Letter S

The Definition of Snap Cap

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Snap Cap

An inert ammunition-shaped object, used in practice to simulate misfeeds and other malfunctions. Some folks also use them during dry fire practice to cushion the firing pin as it strikes.


19 Other Firearms Definitions You Need To Know


Open Sights

A common type of iron sights in which the rear sight is an open-topped U or a V or a square-notch shape and with a blade type front sight, in contrast to the closed circle commonly found in aperture sights.

Lock Time

The interval of time between trigger release and the detonation of the primer. Generally, the faster the lock time the better, because this makes it easier to shoot accurately.

Casehardening

A heat-treating process that incorporates carbon into the surface molecular structure of the steel, providing a hard-wearing surface without making the entire receiver brittle. The parts to be casehardened are packed in a crucible with carbon-rich media such as bone meal and charcoal, heated to bright orange, about 1800F, then quenched in bubbling oil. Also called Carbonizing.

Caseless Ammunition

A type of small arms ammunition that eliminates the cartridge case that typically holds the primer, propellant, and projectile together as a unit.

Electronic Firing

The use of an electric current to fire a cartridge, instead of a percussion cap. In an electronic-fired firearm an electric current is used instead to ignite the propellant, which fires the cartridge as soon as the trigger is pulled.

Pinfire

An early form of complete, self-contained cartridge. It included bullet, powder and ignition primer, all in one package. The primer was located towards the base of the cartridge, but completely internally. The pin, shaped like a little finishing nail, pointed on the inside end and resting on the internal primer, projected radially about a quarter-inch to the outside of the base of the cartridge. When loaded, a pinfire gun showed the tips of the pins exposed through small slots in the tops of the breech faces of the barrels. To fire, hammers fell on the pins, driving them (through the wall of the cartridge) into the internal primer.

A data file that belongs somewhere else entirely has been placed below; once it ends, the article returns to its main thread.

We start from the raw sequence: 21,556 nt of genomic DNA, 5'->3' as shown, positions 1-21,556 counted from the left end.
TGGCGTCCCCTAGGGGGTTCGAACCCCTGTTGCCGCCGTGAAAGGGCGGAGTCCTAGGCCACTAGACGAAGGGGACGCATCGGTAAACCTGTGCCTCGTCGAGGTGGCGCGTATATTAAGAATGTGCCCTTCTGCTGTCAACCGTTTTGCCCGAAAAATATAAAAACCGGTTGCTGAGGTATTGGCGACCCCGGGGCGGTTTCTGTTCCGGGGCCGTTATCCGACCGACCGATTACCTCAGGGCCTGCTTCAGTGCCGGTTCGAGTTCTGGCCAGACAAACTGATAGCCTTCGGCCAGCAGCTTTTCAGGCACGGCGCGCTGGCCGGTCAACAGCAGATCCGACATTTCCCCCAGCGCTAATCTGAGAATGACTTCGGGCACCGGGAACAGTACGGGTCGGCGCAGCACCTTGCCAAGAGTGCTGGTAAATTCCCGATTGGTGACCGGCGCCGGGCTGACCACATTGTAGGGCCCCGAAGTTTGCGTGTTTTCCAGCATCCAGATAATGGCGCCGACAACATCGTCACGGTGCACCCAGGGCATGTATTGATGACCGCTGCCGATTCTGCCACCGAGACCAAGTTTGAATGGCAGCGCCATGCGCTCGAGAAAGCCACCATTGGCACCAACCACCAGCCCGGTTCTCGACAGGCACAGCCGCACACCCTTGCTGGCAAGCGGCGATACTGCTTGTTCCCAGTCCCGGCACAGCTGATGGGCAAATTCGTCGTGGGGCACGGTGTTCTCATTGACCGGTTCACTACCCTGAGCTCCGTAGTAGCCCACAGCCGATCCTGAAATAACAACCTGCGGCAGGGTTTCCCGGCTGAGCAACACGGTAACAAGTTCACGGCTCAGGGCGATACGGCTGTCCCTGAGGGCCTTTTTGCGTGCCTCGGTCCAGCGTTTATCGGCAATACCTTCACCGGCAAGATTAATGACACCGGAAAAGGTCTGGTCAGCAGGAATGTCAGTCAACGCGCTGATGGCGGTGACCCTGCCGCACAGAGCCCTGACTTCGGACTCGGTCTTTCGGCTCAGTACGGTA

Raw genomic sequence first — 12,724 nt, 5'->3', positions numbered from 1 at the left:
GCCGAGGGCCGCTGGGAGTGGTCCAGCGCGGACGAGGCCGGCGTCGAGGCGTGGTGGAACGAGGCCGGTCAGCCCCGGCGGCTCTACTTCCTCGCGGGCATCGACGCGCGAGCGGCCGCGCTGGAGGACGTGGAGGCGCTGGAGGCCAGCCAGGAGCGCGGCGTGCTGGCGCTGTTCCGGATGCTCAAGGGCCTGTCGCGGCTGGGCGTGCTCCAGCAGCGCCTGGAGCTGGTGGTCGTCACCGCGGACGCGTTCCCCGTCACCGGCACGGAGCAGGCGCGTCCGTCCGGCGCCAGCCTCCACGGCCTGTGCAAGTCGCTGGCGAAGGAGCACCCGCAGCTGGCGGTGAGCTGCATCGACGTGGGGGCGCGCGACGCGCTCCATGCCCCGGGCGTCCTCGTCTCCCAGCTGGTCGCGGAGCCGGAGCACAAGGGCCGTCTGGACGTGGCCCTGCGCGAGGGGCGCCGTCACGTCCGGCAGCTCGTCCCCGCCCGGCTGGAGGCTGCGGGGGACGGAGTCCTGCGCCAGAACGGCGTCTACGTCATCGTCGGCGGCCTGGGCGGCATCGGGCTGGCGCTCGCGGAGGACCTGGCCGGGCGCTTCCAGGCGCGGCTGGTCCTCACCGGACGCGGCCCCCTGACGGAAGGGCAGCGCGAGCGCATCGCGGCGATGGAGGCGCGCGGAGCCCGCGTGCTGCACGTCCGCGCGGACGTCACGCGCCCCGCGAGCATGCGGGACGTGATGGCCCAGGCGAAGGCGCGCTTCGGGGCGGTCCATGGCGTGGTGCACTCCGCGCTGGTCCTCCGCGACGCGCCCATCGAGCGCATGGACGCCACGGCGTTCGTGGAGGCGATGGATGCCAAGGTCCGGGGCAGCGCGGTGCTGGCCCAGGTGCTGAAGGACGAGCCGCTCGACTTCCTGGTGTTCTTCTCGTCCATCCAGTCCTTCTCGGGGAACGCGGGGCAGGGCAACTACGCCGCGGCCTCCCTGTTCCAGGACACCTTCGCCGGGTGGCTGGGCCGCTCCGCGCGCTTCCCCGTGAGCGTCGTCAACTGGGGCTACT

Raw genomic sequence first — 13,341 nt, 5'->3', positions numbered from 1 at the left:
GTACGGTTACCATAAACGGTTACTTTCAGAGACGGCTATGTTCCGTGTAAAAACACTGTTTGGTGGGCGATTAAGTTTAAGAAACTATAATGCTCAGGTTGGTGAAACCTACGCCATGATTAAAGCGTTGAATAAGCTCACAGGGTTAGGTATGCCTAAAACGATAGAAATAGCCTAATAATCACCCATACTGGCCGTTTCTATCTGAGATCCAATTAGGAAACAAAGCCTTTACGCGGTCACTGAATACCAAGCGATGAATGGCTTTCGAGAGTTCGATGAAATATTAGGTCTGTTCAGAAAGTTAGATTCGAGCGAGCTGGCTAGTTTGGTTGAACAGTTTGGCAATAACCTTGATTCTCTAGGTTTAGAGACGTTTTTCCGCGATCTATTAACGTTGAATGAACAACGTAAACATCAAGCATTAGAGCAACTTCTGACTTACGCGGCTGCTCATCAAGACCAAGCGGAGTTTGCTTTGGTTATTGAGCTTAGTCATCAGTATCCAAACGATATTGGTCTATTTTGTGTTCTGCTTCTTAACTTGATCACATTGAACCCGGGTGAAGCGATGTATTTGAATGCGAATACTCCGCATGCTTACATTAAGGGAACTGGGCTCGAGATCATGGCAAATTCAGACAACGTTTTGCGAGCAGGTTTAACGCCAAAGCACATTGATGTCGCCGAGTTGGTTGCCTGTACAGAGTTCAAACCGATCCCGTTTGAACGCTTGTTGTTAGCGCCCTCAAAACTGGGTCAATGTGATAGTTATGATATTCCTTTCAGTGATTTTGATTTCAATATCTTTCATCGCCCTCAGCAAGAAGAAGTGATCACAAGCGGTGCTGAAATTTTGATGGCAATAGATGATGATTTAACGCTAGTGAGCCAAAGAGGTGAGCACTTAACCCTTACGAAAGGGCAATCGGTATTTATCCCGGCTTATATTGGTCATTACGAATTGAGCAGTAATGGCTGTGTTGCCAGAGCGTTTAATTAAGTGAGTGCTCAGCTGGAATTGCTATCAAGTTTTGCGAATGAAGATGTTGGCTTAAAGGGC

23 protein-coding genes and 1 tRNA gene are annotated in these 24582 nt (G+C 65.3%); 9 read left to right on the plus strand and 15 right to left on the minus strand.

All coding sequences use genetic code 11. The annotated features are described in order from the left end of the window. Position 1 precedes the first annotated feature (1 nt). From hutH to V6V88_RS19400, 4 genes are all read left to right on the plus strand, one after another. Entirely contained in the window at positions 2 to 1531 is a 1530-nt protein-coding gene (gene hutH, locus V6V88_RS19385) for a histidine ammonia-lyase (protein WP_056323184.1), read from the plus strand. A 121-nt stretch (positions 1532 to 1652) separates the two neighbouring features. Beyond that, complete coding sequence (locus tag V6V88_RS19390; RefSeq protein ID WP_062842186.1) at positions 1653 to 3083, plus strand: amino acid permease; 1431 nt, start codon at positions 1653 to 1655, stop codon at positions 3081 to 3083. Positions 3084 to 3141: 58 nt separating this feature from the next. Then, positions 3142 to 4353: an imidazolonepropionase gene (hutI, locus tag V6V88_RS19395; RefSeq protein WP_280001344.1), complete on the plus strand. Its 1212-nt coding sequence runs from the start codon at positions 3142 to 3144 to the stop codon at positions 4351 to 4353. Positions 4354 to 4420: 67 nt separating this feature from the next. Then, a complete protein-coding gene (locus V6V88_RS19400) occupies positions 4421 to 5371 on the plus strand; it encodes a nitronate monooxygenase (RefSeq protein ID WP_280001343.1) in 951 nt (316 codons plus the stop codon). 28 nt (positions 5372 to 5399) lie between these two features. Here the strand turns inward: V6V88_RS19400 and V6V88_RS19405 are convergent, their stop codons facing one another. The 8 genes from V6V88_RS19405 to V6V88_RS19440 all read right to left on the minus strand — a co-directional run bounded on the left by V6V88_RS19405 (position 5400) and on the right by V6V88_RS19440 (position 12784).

Gun

A firearm.

SP

Abbreviation for soft point

Lockplate

A metal plate on which the firing mechanism is mounted on percussion and earlier firearms.

Globe Sight

A front sight assembly, primarily for target rifles, consisting of a tube, housing interchangeable beads and blades. The tube guards against imperfect aiming due to sight pictures influenced by reflections.

Musketoon

A musket shortened for cavalry use.

COL

Abbreviation for Cartridge Overall Length.

Igniting Charge

The charge used to ignite the propelling charge.

Flash Suppressor

Also known as a Flash Hider. A muzzle attachment intended to reduce visible muzzle flash caused by the burning propellant. Flash reducers lessen glare as seen by the shooter, but do not hide the flash from other observers to the front or side of the firearm.

Touchmark

A craftsman's signature stamp, discretely placed to identify his work.

Reactive Targets

Targets that do something when you hit them, such as fall over, burst, send up smoke, or make a noise.

Snap Caps

Dummy cartridges with spring-loaded "primers" used to test the mechanical functioning of a firearm, particularly the trigger pulls, hammer-fall and ejector-timing of a break-open gun. It is not advisable to dry-fire a break-open gun on an empty chamber. Hardened steel parts can shatter without the soft brass primer to act as a shock absorber. Snap caps cushion the blow of the hammer and firing-pin when the use of a live cartridge would be impractical.

Stock

The back part of a rifle or shotgun, excluding the receiver.

Ghost-Ring Sight

A type of aperture rear sight with a large opening and a thin rim that seems to fade out when the shooter looks through it. Sometimes installed on rifles and shotguns intended for home defense or police use.